For manufacturers or importers, though, there are some tradeoffs. “You should get lower unit costs,” Wainio says, by sailing 8,000 to 12,000 TEU vessels, but moving from Los Angeles-Long Beach by rail is faster than sailing through Panama and up the East Coast. But, rail doesn’t carry as much as ships.” In fact, one 4,000 TEU ship carries the equivalent load of 16 trains. In the tradeoff between cost and time, Wainio speculates that high value time-sensitive goods will still use West Coast ports and that commodities will save money and choose the canal route.
Today’s challenge for the Port of Long Beach is overcoming an environmental bottleneck that is delaying infrastructure and terminal expansion. As spokesman Art Wong elaborates, “The EIR (environmental review) has to be approved before we can even vote on going forward,” with terminal and intermodal expansions.
West Coast ports, he points out, have some significant advantages over their East Coast counterparts, including proximity to the West Coast population centers, and reliable rail connections. Most notable, however, is the fact that three of the four U.S. ports deep enough to handle PPX ships are here. So, “If the East Coast can’t handle PPX, they’ll come here,” Wong says, noting that the Port of Long Beach can handle PPX ships up to 8,000 TEUs.
There may be a catch, though. “The increase in Asian imports—primarily from China—is forecast to exceed the capacity of the ports to handle it,” based on existing rail and road infrastructure, according to Rodolfo Sabonge, vice president of research and market analysis for the Panama Canal Authority.
Admittedly, the Panama Canal expansion “could shake up U.S. logistics, but that’s not a given,” Wainio says. Many factors are in play, including how the widening is handled, how tolls are adjusted, West Coast port growth, intermodal rail expansion and plans for ports and intermodal links from Mexico. The right choices, expanding the elements of the infrastructure, will enable U.S. channels to prevail. To fail, however, will cause severe dislocation.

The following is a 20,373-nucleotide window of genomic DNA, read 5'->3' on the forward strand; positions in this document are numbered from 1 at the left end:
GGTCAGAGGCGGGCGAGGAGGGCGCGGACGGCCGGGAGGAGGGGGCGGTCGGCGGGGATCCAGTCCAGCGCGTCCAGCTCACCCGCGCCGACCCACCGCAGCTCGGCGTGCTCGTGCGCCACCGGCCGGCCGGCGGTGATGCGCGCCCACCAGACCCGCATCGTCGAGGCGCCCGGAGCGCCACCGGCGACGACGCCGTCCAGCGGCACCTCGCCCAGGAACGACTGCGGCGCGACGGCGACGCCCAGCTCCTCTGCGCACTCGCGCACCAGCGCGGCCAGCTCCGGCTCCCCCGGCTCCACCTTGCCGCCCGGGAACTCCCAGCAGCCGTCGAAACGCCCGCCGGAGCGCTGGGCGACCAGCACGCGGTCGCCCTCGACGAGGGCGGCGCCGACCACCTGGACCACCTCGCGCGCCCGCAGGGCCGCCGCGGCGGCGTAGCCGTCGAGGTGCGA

The largest intermodal line in North America, BNSF, is expanding its major intermodal hubs in Dallas, Chicago, Kansas City and Memphis and is developing logistics parks—industrial parks built around intermodal hubs, “with a lot of land around them for further development,” Steve Branscum, BNSF vice president of consumer products, notes.
Union Pacific doesn’t expect any major repercussions from the expanded Panama Canal, according to Brian McDonald, Vice President, Intermodal Marketing and Sales. It’s expanding its facilities and tracks, with emphasis on double-tracking the Los Angeles to El Paso run and expanding intermodal hubs in San Antonio, Dallas, and Salt Lake.
BNSF’s Branscum predicts that no more than 35 percent of the freight coming from Asia to the U.S. will go through the Panama Canal. Right now, he explains, about 75 percent of the Asian imports come through the West Coast and are distributed throughout the West and Midwest. “It’s quicker to ship from the West Coast than to send goods through the Panama Canal to the East Coast and then ship backwards to interior markets,” he says.
A widened Panama Canal is just one of the shipping options, though. From Vietnam and points south and east, the Suez Canal route is shorter. Therefore, Robert West, managing director of global trade and transportation at Global Insights in Lexington, Massachusetts, suggests that value-added goods from India may choose that route to the U.S. East Coast, while goods from China may choose West Coast ports and intermodal shipping or choose the Panama Canal.
Another option being explored by some of the Chinese shipping lines and U.S intermodal operators, focuses on expanding Mexican ports and then developing rail lines north. This offers an alternative to southern Californian ports to relieve any bottlenecks. “If we can’t improve the throughput or productivity on the West Coast, there’s a real crunch coming,” one shipping executive said.